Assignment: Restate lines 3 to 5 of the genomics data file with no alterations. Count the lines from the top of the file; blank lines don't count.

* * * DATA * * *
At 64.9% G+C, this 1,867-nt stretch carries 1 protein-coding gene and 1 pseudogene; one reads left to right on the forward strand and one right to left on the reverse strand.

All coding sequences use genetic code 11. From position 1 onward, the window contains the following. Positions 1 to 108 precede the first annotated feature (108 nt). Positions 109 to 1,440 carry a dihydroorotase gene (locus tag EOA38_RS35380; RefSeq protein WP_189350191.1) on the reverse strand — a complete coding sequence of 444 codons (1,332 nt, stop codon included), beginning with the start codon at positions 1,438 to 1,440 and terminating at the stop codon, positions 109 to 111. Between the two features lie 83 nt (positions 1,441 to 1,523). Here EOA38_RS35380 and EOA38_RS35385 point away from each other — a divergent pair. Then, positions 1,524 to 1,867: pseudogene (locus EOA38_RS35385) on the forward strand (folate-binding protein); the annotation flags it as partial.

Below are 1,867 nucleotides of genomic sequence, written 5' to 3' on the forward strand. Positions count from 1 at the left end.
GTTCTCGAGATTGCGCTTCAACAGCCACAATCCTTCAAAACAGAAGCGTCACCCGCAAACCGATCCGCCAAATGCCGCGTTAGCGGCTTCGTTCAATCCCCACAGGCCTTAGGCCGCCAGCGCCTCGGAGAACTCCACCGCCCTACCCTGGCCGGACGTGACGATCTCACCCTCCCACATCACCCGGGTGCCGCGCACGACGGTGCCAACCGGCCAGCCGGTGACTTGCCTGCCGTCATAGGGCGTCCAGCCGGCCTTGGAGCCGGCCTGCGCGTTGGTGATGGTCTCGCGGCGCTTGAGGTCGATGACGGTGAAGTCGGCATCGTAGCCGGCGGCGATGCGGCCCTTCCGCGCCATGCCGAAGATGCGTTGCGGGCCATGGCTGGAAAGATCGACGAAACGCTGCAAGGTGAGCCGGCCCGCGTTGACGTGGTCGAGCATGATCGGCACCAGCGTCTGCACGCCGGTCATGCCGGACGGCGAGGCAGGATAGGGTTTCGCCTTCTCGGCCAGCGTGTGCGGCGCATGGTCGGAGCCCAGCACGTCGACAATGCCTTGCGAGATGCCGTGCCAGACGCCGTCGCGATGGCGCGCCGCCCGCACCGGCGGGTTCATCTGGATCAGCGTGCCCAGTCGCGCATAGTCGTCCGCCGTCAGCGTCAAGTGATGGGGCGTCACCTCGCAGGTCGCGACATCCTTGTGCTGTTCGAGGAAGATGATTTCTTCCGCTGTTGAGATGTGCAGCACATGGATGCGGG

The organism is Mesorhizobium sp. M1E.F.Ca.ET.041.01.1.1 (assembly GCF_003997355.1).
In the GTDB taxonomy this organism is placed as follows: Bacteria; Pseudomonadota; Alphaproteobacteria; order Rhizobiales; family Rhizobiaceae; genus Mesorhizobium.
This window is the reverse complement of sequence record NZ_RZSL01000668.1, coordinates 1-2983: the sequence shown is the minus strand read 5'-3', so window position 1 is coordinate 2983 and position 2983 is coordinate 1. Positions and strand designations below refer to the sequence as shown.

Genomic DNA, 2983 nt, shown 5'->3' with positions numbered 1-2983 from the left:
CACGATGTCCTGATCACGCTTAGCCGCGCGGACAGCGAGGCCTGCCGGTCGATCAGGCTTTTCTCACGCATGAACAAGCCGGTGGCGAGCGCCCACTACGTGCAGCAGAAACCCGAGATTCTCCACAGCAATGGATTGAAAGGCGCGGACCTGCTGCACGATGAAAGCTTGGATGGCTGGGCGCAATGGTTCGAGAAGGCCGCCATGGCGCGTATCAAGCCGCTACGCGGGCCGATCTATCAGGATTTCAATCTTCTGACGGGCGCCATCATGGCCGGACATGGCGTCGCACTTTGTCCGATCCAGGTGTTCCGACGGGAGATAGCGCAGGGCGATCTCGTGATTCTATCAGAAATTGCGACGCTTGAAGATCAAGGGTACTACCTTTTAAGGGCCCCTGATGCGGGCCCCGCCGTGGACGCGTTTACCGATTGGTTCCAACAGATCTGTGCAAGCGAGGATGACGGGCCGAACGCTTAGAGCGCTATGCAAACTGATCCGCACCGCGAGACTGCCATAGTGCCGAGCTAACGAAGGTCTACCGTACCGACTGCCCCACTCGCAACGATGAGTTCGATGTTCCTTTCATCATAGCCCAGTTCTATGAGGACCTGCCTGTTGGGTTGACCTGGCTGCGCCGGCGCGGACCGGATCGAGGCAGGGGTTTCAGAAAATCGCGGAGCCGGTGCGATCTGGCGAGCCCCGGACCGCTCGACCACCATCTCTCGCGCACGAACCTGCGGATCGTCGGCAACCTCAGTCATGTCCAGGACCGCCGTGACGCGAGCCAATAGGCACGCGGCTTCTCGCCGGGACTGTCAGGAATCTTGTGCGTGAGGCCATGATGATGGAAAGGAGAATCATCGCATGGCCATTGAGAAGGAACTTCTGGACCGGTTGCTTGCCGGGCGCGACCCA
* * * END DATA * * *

Below are 1,867 nucleotides of genomic sequence, written 5' to 3' on the forward strand. Positions count from 1 at the left end.
GTTCTCGAGATTGCGCTTCAACAGCCACAATCCTTCAAAACAGAAGCGTCACCCGCAAACCGATCCGCCAAATGCCGCGTTAGCGGCTTCGTTCAATCCCCACAGGCCTTAGGCCGCCAGCGCCTCGGAGAACTCCACCGCCCTACCCTGGCCGGACGTGACGATCTCACCCTCCCACATCACCCGGGTGCCGCGCACGACGGTGCCAACCGGCCAGCCGGTGACTTGCCTGCCGTCATAGGGCGTCCAGCCGGCCTTGGAGCCGGCCTGCGCGTTGGTGATGGTCTCGCGGCGCTTGAGGTCGATGACGGTGAAGTCGGCATCGTAGCCGGCGGCGATGCGGCCCTTCCGCGCCATGCCGAAGATGCGTTGCGGGCCATGGCTGGAAAGATCGACGAAACGCTGCAAGGTGAGCCGGCCCGCGTTGACGTGGTCGAGCATGATCGGCACCAGCGTCTGCACGCCGGTCATGCCGGACGGCGAGGCAGGATAGGGTTTCGCCTTCTCGGCCAGCGTGTGCGGCGCATGGTCGGAGCCCAGCACGTCGACAATGCCTTGCGAGATGCCGTGCCAGACGCCGTCGCGATGGCGCGCCGCCCGCACCGGCGGGTTCATCTGGATCAGCGTGCCCAGTCGCGCATAGTCGTCCGCCGTCAGCGTCAAGTGATGGGGCGTCACCTCGCAGGTCGCGACATCCTTGTGCTGTTCGAGGAAGATGATTTCTTCCGCTGTTGAGATGTGCAGCACATGGATGCGGG

The organism is Mesorhizobium sp. M1E.F.Ca.ET.041.01.1.1 (assembly GCF_003997355.1).